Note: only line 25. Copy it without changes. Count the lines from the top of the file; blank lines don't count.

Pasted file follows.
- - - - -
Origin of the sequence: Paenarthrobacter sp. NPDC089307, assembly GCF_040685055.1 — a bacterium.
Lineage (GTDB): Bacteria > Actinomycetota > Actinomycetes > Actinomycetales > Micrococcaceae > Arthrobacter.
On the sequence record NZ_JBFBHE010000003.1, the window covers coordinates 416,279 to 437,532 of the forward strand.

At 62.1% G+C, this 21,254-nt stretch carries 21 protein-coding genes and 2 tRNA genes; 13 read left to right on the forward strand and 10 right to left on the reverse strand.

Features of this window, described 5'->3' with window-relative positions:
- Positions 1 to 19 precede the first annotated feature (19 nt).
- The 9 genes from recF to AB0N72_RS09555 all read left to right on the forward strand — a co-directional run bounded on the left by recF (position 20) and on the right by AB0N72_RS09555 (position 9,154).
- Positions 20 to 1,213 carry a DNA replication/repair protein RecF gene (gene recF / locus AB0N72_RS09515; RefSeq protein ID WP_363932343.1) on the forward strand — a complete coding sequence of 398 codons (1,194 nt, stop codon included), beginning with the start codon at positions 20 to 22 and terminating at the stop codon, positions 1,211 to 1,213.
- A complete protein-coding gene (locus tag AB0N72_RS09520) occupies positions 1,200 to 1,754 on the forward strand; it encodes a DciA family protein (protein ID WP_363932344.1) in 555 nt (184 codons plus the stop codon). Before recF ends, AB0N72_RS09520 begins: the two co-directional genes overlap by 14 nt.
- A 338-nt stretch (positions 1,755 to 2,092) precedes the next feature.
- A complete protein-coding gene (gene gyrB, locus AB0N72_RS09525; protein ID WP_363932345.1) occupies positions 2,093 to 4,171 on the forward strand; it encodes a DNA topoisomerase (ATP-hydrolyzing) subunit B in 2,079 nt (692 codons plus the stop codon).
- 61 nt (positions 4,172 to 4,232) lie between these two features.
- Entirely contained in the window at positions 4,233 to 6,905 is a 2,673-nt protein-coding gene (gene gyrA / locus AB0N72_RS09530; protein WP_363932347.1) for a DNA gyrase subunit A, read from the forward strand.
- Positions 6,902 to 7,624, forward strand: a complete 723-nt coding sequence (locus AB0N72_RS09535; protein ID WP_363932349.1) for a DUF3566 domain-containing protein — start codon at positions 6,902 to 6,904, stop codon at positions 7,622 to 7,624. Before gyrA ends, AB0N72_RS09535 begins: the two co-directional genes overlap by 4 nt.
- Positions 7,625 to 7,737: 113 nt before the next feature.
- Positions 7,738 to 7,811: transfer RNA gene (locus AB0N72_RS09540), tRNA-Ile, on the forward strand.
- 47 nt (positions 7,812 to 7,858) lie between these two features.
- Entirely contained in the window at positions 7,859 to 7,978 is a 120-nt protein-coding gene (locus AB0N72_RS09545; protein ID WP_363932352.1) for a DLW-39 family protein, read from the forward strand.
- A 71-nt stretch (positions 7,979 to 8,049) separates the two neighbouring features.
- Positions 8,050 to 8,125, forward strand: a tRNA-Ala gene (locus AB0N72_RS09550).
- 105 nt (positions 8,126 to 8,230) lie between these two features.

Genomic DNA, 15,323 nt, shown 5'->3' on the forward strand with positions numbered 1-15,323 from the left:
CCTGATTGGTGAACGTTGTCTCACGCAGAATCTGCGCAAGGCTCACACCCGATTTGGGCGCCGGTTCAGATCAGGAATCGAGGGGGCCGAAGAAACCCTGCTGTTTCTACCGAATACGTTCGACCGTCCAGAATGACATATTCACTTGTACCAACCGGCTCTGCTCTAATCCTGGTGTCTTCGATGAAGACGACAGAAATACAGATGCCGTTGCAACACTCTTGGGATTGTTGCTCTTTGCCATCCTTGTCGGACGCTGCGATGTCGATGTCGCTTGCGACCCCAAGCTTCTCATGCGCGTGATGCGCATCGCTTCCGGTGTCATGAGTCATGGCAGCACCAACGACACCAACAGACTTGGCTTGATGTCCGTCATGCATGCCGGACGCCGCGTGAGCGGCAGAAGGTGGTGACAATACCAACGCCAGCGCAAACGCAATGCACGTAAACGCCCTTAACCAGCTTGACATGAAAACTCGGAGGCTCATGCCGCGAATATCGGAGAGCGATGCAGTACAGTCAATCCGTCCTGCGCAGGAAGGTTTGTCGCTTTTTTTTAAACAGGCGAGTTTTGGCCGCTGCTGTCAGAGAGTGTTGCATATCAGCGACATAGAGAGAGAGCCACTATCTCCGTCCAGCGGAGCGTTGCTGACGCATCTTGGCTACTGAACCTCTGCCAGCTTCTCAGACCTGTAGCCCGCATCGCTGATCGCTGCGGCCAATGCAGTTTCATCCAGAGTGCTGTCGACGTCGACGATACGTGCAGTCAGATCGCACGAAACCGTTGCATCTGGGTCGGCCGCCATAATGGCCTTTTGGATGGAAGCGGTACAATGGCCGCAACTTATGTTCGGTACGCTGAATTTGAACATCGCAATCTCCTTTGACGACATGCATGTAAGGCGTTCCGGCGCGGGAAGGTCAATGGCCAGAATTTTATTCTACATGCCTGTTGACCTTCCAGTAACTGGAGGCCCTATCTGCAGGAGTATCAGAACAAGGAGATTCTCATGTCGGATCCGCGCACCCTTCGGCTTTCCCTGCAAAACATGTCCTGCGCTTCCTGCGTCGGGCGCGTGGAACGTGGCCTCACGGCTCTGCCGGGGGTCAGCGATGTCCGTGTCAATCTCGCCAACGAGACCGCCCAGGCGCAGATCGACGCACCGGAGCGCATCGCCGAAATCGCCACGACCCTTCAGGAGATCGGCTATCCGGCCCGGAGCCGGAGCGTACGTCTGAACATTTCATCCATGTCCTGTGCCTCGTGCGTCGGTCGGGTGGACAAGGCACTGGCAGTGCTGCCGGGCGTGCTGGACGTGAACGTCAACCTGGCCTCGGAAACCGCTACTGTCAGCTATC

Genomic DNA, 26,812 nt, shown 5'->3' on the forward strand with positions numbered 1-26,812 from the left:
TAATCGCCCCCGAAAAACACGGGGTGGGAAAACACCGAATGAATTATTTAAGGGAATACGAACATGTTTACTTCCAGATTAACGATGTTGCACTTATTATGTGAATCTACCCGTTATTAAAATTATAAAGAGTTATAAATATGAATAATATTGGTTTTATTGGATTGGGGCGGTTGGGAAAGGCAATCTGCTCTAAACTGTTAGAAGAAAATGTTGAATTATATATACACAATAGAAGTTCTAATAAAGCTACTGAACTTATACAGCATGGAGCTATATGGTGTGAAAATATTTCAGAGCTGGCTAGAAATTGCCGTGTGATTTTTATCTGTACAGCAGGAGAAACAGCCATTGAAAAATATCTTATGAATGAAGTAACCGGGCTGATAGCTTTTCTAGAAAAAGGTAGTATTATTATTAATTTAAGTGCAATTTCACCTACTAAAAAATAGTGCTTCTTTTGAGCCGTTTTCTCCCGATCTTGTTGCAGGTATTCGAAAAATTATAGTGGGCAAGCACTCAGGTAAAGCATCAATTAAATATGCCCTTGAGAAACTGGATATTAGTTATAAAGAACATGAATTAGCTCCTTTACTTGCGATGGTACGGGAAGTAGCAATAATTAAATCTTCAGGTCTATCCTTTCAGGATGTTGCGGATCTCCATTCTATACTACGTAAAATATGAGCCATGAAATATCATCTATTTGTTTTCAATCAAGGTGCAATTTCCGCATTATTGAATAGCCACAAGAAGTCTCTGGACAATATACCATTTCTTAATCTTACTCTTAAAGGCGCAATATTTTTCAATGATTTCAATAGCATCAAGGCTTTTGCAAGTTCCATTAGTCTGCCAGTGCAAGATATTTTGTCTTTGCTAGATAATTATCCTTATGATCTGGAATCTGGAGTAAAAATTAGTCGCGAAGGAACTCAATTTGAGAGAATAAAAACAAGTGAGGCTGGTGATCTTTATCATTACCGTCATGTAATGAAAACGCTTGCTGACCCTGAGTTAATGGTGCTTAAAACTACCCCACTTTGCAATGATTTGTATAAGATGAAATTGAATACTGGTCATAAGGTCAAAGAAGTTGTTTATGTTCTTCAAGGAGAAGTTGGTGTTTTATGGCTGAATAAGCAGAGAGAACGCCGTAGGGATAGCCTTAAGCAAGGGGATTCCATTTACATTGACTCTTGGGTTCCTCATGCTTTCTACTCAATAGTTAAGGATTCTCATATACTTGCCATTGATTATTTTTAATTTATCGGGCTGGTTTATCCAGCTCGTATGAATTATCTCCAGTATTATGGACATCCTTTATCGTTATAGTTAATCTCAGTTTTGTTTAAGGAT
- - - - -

TAATCGCCCCCGAAAAACACGGGGTGGGAAAACACCGAATGAATTATTTAAGGGAATACGAACATGTTTACTTCCAGATTAACGATGTTGCACTTATTATGTGAATCTACCCGTTATTAAAATTATAAAGAGTTATAAATATGAATAATATTGGTTTTATTGGATTGGGGCGGTTGGGAAAGGCAATCTGCTCTAAACTGTTAGAAGAAAATGTTGAATTATATATACACAATAGAAGTTCTAATAAAGCTACTGAACTTATACAGCATGGAGCTATATGGTGTGAAAATATTTCAGAGCTGGCTAGAAATTGCCGTGTGATTTTTATCTGTACAGCAGGAGAAACAGCCATTGAAAAATATCTTATGAATGAAGTAACCGGGCTGATAGCTTTTCTAGAAAAAGGTAGTATTATTATTAATTTAAGTGCAATTTCACCTACTAAAAAATAGTGCTTCTTTTGAGCCGTTTTCTCCCGATCTTGTTGCAGGTATTCGAAAAATTATAGTGGGCAAGCACTCAGGTAAAGCATCAATTAAATATGCCCTTGAGAAACTGGATATTAGTTATAAAGAACATGAATTAGCTCCTTTACTTGCGATGGTACGGGAAGTAGCAATAATTAAATCTTCAGGTCTATCCTTTCAGGATGTTGCGGATCTCCATTCTATACTACGTAAAATATGAGCCATGAAATATCATCTATTTGTTTTCAATCAAGGTGCAATTTCCGCATTATTGAATAGCCACAAGAAGTCTCTGGACAATATACCATTTCTTAATCTTACTCTTAAAGGCGCAATATTTTTCAATGATTTCAATAGCATCAAGGCTTTTGCAAGTTCCATTAGTCTGCCAGTGCAAGATATTTTGTCTTTGCTAGATAATTATCCTTATGATCTGGAATCTGGAGTAAAAATTAGTCGCGAAGGAACTCAATTTGAGAGAATAAAAACAAGTGAGGCTGGTGATCTTTATCATTACCGTCATGTAATGAAAACGCTTGCTGACCCTGAGTTAATGGTGCTTAAAACTACCCCACTTTGCAATGATTTGTATAAGATGAAATTGAATACTGGTCATAAGGTCAAAGAAGTTGTTTATGTTCTTCAAGGAGAAGTTGGTGTTTTATGGCTGAATAAGCAGAGAGAACGCCGTAGGGATAGCCTTAAGCAAGGGGATTCCATTTACATTGACTCTTGGGTTCCTCATGCTTTCTACTCAATAGTTAAGGATTCTCATATACTTGCCATTGATTATTTTTAATTTATCGGGCTGGTTTATCCAGCTCGTATGAATTATCTCCAGTATTATGGACATCCTTTATCGTTATAGTTAATCTCAGTTTTGTTTAAGGAT